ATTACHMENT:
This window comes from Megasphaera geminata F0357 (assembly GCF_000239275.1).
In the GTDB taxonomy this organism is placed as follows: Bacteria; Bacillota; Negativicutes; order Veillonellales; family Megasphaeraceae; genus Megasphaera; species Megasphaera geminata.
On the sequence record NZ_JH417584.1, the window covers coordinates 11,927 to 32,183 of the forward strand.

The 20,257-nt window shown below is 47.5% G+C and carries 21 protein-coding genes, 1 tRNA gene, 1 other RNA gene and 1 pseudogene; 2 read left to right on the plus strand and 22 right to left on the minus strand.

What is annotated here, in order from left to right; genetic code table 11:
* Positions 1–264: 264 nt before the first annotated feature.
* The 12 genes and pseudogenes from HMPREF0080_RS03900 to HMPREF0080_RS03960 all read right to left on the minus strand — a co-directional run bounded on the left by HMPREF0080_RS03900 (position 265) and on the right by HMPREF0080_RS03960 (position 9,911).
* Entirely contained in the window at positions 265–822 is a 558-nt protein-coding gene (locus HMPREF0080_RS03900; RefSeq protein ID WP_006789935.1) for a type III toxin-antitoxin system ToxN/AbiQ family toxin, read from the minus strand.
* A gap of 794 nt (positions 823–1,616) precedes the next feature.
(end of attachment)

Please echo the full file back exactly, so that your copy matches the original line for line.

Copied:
This window comes from Megasphaera geminata F0357 (assembly GCF_000239275.1).
In the GTDB taxonomy this organism is placed as follows: Bacteria; Bacillota; Negativicutes; order Veillonellales; family Megasphaeraceae; genus Megasphaera; species Megasphaera geminata.
On the sequence record NZ_JH417584.1, the window covers coordinates 11,927 to 32,183 of the forward strand.

The 20,257-nt window shown below is 47.5% G+C and carries 21 protein-coding genes, 1 tRNA gene, 1 other RNA gene and 1 pseudogene; 2 read left to right on the plus strand and 22 right to left on the minus strand.

What is annotated here, in order from left to right; genetic code table 11:
* Positions 1–264: 264 nt before the first annotated feature.
* The 12 genes and pseudogenes from HMPREF0080_RS03900 to HMPREF0080_RS03960 all read right to left on the minus strand — a co-directional run bounded on the left by HMPREF0080_RS03900 (position 265) and on the right by HMPREF0080_RS03960 (position 9,911).
* Entirely contained in the window at positions 265–822 is a 558-nt protein-coding gene (locus HMPREF0080_RS03900; RefSeq protein ID WP_006789935.1) for a type III toxin-antitoxin system ToxN/AbiQ family toxin, read from the minus strand.
* A gap of 794 nt (positions 823–1,616) precedes the next feature.